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Electrolysis

Electrolysis

An ionic compound or electrovalent compound is formed when metallic atoms donate electrons and non-metallic ions accept electrons.

The word electrolysis is made up of two words electro, which means the flow of electrons, and lysis, which means pertaining to.

Electrolysis is the process by which a chemical compound in the fused state or in aqueous solution undergoes a chemical change on the passage of current.

During electrolysis, a chemical change is brought about by electric energy.

  • Electrolytic cell or voltameter is the vessel consisting of glass, containing two electrodes and an electrolyte.

 
  • The graphite or metal rods through which electric current enters or leaves from an electrolyte are called electrodes.

Therefore, a cathode is the electrode which is connected to the negative terminal of the battery. It has an excess of electrons. An anode is than electrode which is connected to positive terminal of battery. It has deficiency of electrons.

 

Difference between cathode and anode 

Anode Cathode
Connected to positive terminal of the battery Connected to negative terminal of the battery
Migration of anion occurs Migration of cations occurs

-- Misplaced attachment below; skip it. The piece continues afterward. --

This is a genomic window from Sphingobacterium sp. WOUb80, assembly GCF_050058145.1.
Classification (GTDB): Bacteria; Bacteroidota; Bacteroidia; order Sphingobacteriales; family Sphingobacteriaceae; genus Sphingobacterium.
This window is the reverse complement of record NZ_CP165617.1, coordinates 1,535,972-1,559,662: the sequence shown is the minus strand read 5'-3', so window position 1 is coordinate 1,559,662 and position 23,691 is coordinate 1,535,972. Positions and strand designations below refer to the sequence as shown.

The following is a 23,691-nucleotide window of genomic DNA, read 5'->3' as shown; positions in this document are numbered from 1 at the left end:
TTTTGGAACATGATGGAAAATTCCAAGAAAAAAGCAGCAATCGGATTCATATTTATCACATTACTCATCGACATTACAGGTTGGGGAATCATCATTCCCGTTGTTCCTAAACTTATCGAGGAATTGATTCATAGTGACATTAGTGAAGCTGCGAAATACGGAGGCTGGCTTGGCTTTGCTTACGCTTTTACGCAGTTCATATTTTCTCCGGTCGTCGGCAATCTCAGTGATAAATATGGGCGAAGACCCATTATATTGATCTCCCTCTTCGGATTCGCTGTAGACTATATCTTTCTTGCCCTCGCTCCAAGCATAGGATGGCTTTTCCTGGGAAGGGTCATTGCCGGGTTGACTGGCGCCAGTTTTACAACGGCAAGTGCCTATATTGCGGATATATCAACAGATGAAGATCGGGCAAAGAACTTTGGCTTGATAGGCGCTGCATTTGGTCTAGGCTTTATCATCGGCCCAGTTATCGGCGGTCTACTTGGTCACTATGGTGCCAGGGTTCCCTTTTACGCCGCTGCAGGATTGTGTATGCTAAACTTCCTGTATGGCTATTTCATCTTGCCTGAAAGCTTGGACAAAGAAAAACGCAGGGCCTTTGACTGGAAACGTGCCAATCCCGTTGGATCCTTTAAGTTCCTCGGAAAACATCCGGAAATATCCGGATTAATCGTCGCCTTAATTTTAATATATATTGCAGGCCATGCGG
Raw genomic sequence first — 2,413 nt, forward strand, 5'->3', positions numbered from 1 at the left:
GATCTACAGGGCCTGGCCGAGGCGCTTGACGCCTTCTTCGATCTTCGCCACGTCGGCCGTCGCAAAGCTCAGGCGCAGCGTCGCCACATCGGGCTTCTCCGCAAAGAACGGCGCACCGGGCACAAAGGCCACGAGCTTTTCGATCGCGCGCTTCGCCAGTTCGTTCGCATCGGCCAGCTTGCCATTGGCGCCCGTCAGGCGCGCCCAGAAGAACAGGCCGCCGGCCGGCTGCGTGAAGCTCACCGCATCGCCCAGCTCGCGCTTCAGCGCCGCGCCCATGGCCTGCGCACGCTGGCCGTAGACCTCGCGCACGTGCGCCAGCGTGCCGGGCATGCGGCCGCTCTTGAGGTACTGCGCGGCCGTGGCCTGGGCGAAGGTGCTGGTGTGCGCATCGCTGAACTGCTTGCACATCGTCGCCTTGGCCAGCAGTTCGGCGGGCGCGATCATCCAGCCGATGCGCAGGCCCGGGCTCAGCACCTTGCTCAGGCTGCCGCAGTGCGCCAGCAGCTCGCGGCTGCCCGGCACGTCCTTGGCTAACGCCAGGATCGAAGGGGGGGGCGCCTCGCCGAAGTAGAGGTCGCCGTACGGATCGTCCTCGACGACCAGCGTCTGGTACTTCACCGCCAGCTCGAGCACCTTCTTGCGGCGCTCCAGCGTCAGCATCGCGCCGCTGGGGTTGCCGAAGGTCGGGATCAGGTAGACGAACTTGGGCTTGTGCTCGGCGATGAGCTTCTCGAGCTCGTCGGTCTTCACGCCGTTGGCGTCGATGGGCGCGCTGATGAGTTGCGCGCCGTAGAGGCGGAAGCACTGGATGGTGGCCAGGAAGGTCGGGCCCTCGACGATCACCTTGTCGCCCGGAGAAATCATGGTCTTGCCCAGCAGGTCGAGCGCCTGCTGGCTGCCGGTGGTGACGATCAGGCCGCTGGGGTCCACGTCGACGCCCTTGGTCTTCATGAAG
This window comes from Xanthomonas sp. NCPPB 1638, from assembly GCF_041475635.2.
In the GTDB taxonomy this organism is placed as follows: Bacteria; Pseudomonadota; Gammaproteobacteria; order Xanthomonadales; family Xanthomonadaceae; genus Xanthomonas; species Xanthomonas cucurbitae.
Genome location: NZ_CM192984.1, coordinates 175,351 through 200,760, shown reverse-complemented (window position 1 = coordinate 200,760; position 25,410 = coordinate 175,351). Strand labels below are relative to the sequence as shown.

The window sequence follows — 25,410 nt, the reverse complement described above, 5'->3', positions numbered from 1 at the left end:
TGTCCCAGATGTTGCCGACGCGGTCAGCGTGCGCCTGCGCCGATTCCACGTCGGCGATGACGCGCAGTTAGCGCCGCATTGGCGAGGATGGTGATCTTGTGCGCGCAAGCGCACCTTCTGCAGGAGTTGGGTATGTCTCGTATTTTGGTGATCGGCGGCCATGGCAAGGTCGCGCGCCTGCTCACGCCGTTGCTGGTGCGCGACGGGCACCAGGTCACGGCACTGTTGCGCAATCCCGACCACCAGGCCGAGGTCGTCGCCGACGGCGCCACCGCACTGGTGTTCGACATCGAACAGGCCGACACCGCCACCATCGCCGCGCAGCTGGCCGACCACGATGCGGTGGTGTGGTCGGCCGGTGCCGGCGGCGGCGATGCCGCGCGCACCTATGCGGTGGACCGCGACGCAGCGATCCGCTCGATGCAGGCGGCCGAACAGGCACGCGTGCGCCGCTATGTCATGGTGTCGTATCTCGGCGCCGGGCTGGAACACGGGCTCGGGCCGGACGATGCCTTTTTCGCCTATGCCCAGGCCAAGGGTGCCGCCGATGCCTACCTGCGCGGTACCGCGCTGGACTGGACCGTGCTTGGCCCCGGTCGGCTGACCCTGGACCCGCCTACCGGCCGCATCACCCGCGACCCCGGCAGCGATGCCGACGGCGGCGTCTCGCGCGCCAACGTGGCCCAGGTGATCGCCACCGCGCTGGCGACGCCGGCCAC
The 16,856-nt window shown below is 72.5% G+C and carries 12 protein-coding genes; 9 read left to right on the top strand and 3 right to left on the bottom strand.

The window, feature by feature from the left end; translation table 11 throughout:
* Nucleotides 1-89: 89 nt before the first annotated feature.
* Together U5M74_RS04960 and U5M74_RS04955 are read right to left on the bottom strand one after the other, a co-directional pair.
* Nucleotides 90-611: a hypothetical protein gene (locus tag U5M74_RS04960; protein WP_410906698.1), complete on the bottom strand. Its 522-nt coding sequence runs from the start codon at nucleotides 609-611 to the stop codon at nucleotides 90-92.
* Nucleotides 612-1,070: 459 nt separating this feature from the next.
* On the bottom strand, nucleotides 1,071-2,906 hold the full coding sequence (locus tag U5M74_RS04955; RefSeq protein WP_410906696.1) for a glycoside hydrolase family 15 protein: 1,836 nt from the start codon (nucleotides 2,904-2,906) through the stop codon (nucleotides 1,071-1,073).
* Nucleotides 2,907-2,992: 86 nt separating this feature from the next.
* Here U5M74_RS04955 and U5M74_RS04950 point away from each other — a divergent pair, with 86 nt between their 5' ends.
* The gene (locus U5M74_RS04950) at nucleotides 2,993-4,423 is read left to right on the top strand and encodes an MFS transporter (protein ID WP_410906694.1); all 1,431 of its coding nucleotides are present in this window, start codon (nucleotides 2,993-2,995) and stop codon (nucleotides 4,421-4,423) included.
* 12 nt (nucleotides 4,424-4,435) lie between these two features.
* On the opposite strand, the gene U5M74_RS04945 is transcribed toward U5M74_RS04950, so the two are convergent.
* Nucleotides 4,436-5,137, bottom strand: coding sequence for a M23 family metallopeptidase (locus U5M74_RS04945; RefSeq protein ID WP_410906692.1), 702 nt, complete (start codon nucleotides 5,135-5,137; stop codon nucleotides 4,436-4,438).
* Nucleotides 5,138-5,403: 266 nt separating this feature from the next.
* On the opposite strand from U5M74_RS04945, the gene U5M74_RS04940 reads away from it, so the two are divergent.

Oxidation occurs Reduction occurs


Differences between metallic and electrolytic conductors

Metallic Conductors Electrolytic Conductors
Flow electrons from negative pole to positive pole is responsible for conduction. Flow of ions in solution to the respective electrodes is responsible for conduction.
Shown by metals and alloys Shown by aqueous solution of ionic compounds
Present in both solid and liquid state of metals Present in molten or aqueous solution of the ionic compounds
Physical process Chemical process
  • Electrolyte refers to the compound, which in fused state or in aqueous state conducts electric current so that chemical decomposition of the compound takes place.

The electrolytes which allow a large amount of current to flow through them are called strong electrolytes. The strong electrolytes in fused state are completely dissociated and hence, their ions are free to move in any direction.

Examples include an aqueous solution of mineral acid and caustic alkalis.

The electrolytes which allow a very small amount of current to flow through them are called weak electrolytes. The strong electrolytes in fused state are completely dissociated. Hence, their ions are free to move in any direction.

Examples include aqueous solution of acid and bases.

  • Non-electrolyte is the chemical compound which does not con…

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